The many functions of an estate plan

Estate planning to a large extent involves the optimal structuring and managing of your assets while you are still alive.

By Devon Card

A person’s estate is made up of all the assets and liabilities they’ve accumulated during their lifetime and, although estate planning is often perceived as something performed in preparation for death, the reality is estate planning to a large extent involves the optimal structuring and managing of your assets while you are still alive.

As a result, it is important not to perceive estate planning as final stage financial planning designed to secure a financial legacy for your loved ones, but rather as a continuous process of managing one’s assets and liabilities throughout your lifetime to ensure that your estate is optimally designed to achieve both your lifetime goals and your objectives following your death. Being multi-disciplinary by nature, your estate plan can be used to achieve many goals:

Determining estate liquidity

Liquidity in your estate is key to ensuring that your estate costs and liabilities can be provided for without compromising the financial inheritance intended for your loved ones. In preparing liquidity calculations, you will need to take into consideration the potential tax, capital gains and estate duty liabilities in your estate, as well as any debt owing – keeping in mind that when it comes to estate administration, Sars and your creditors will be paid first, following which the remaining balance in your estate, if any, will be distributed amongst your heirs. This means that, if there is not enough liquid cash available in your estate to settle with Sars and your creditors, your executor may need to realise assets – such as your primary residence, vehicles, holiday home, or other valuable assets – in order to pay off the estate’s debts. This, in turn, can severely compromise the financial security of your spouse and/or children, who may well be left destitute as a result of inadequate estate planning.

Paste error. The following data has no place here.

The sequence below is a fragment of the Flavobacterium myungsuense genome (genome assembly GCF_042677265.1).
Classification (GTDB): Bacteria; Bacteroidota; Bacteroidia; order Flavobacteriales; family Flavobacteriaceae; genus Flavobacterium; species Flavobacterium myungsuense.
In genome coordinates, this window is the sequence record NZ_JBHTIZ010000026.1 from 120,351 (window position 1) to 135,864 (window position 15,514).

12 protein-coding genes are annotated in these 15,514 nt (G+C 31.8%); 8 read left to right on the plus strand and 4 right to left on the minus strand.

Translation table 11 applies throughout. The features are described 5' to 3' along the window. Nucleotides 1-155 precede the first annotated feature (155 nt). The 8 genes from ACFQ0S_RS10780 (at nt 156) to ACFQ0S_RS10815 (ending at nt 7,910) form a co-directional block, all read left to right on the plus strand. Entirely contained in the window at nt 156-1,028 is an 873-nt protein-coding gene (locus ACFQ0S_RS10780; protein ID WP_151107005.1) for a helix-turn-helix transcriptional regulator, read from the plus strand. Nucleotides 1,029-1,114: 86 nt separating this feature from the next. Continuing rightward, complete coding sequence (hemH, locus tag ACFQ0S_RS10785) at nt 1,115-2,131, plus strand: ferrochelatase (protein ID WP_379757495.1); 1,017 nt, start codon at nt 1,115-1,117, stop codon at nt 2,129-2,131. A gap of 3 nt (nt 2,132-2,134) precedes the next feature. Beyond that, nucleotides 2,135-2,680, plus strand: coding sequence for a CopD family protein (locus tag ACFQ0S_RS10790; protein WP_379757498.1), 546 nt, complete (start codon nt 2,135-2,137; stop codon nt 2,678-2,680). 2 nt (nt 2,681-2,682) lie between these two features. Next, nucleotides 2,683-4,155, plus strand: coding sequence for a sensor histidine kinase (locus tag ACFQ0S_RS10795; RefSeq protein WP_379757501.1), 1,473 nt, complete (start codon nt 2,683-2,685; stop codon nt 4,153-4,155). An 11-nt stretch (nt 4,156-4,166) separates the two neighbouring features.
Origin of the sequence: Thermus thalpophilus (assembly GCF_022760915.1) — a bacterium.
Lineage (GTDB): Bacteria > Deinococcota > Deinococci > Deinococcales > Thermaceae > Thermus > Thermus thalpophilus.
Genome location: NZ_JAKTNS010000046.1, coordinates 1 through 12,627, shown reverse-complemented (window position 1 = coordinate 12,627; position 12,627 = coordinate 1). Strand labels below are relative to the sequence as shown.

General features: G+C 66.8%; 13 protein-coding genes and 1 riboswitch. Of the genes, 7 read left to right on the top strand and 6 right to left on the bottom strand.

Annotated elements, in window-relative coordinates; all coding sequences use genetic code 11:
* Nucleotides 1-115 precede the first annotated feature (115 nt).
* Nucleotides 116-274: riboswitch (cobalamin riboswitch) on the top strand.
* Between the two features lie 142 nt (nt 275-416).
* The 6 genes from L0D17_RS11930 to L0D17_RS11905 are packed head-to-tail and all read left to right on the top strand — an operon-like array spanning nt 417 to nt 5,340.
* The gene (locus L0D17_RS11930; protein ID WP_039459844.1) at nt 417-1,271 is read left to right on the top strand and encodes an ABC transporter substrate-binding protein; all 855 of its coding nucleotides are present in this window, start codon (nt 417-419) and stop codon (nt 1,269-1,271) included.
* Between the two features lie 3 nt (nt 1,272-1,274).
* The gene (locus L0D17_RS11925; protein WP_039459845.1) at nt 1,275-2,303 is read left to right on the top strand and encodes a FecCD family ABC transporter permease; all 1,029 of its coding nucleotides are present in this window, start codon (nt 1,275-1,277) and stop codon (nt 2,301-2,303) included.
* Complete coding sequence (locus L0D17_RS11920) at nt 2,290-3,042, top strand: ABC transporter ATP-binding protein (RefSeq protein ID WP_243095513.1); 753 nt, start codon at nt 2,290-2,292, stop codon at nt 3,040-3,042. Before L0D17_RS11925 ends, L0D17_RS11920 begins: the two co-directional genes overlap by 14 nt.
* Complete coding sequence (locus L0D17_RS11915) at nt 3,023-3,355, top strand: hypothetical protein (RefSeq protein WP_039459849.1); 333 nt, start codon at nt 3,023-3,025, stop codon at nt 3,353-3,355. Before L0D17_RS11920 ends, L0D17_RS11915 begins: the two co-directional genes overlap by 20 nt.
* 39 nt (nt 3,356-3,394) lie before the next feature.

What to consider: Life cover is an excellent mechanism for creating liquidity in your estate and for avoiding the forced sale of assets intended for your loved ones. It is, however, important to ensure that your life cover is appropriately structured to achieve the goal of creating liquidity. Where you nominate your estate as a beneficiary to your life policy, the proceeds will be paid directly into your deceased estate in the event of death and, as such, can be used to settle debt. Remember, however, that the proceeds of domestic life policies are considered deemed property in your estate and will be taken into account for estate duty purposes, so this should be factored into the calculation.

Ensuring beneficiary nomination

Rather than being a once-off task, beneficiary nomination is something that should be reviewed and updated as your personal and financial circumstances change through your lifetime. Further, understanding how beneficiary nomination works in respect of each type of policy or investment is important to ensure that your objectives are met.

For instance, while your children are minors and legally not capable of inheriting, you may use a testamentary trust structure as the beneficiary for your life cover; whereas as your children reach the age of majority, you may want to name them personally as the beneficiaries to this cover to ensure that the proceeds are paid to them directly.